The following series of photographs are from a neighboring country, Peru, are an illustration of the pressures the political elites of Chile are negotiating.  Taken from the road between the port of Mollendo and the city of Arequipa, on a vast, waterless plain.

Migrants from the Titicaca Region formed a cooperative named “Asociacion Las Caymenos Agro Exportadores”.  It is the named scrawled on the small cement brick wall.

Desperate people from rural areas migrate to cities, form associations or regional clubs based on a common origin, and grab land as a group.   

In this case, it is property useless for the named purpose, “agricultural export.”  What they have is a dream. a dream of the government directing water to the area.  

Towards this end, individuals of the group mark out plots using rocks and build structures from concrete brick and metal roofing.  

This small patch of water is the basis of their desperate hope.

This is a more consolidate group of migrate squatters on the road called “1S” near the turnoff for Lima and a place named La Reparticion.

Dreams for a better life, offset by desperate circumstances bring us back to Valparaiso and the Parque Italia adjacent to Allende Plaza.  The park is a small patch of green, some wonderful trees, with statuary and monuments dedicated to people of Italian heritage.

Beyond the sleeper are statues each on a plinth.  The second from the right is a bust of Giovanni Battista Pastene, a gift from the city of Genoa dedicated October 12, 1961.  Pastene was the first governor of Valparaiso (the region, not the city) in the 16th century.  He came to Honduras in his own ship, enter the service of Pizzaro and, as master of the ship Conception, was a maritime explorer.

P

The Italian refugee collectivity of Valparaiso presented this column, in 1936, surmounted by a bronze sculpture of the Capitoline Wolf feeding the infant founders of Rome, Romulus and Remus.  It is a copy of an ancient statue kept on Capitoline Hill, Rome, Italy.


The wife of Allende was of Italian heritage, Hortensia Bussi.  The 
Fire Brigade Sesta Compagnia di Pompieri Cristoforo Colombo, operates today from Independence Avenue.

Here we have a gathering of friends, sharing the shade and beverages on this Saturday summer morning.

Click this link for the next posting in this series Valparaiso Connections VII.

Click this link for the first posting in the Valparaiso Connections Series.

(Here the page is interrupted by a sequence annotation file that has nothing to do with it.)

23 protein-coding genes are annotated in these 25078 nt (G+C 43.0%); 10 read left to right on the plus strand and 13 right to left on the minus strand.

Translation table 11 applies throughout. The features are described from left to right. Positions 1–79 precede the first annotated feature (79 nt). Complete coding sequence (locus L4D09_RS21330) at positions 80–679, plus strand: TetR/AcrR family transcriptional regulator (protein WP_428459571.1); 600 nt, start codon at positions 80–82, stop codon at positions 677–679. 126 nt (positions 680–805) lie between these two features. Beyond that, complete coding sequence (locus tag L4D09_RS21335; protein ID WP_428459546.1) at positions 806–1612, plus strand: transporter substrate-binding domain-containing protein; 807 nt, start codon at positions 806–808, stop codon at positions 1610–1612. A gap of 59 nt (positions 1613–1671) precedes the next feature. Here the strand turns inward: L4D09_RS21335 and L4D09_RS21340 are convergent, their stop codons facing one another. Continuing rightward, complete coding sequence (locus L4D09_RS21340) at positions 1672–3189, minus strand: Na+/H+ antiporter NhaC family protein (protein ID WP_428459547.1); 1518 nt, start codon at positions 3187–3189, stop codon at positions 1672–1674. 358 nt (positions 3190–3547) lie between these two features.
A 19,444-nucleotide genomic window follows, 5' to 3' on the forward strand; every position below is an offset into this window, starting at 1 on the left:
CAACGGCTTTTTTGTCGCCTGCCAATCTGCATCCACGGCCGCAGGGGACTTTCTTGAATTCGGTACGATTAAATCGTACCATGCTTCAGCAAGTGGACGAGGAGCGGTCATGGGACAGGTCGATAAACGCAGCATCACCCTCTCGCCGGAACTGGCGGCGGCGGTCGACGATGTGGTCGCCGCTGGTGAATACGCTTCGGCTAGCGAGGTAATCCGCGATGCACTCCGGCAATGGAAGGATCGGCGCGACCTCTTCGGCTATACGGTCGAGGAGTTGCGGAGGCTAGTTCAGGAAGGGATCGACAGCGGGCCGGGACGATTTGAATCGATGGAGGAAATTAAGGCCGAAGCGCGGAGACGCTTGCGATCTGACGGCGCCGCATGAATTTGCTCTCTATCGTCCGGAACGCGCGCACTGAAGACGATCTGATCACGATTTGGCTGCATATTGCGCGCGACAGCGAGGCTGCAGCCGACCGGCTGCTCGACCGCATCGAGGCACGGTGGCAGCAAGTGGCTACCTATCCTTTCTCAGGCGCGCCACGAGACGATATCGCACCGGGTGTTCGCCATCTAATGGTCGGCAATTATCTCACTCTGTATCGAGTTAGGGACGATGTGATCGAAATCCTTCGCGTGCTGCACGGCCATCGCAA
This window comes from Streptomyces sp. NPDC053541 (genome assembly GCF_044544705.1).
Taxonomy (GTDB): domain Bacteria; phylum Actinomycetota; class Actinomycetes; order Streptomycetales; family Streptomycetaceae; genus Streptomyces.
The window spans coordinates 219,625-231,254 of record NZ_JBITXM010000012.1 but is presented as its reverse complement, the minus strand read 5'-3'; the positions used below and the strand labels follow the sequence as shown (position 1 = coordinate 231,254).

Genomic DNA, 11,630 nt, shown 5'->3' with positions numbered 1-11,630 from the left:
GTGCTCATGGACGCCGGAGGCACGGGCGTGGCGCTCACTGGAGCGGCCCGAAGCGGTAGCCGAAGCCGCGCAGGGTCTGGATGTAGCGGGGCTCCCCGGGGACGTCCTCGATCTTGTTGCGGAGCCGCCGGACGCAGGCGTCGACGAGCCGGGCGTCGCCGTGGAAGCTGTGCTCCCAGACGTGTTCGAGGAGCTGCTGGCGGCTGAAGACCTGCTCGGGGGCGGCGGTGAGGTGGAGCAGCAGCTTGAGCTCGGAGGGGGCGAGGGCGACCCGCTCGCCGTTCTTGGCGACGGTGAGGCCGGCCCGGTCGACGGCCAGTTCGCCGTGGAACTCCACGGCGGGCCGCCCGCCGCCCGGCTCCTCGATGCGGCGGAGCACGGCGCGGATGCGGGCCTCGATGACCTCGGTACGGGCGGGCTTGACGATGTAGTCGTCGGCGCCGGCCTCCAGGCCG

Copyright 2018 All Rights Reserved Michael Stephen Wills

Valparaiso Separation

Learn about funiculars

To begin with an epilogue to my last post, “Our Fifteen Minutes of Fame on Conception Hill” , our meeting with the El Mercurio reporter never appeared.  Inquiries to the newspaper per  promptly and courteously replied to, there was nothing.  They suggested a search of the online archive and only a January 2014 fashion show, the article featured a photo from the same terrace.  After our pleasant time we walked off some calories on Gervasoni Promenade, a showcase of city harbor and hillside views.

Click the link for my Fine Art Photography Galleries.

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Most city visits on this cruise we traded independence and flexibility for the convenience of the guided tour.  Ricardo, our guide, was a knowledgeable, good humored companion to our small group.  After we left the promenade for Calle Conception Ricardo was most helpful.

Ascensor Concepcion

It was here I entered a photographic fugue, losing touch with my surroundings through concentration on capturing the moment.

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I walked ahead of Pam, expecting her to follow, and caught the view of the arriving care of the Conception funicular.

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Wow, that’s the Regatta at dock.  Other elements of this vista are the harbor, of course, then the famous Turri clock tower.  Hmmm, almost 1:30 pm.

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I was fascinated by the view of a drydock the Regatta passed while docking early that  morning.  It is the red structure with the letters “Sociber”, it even has a Facebook page!!!

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Once at street level the experience of the crowd on the alley opening onto Calle Prat, waiting for the ride up, brought back reality.  “Where’s Pam?”  I could not go back up because of the crowd, the views from the car fell from my mind.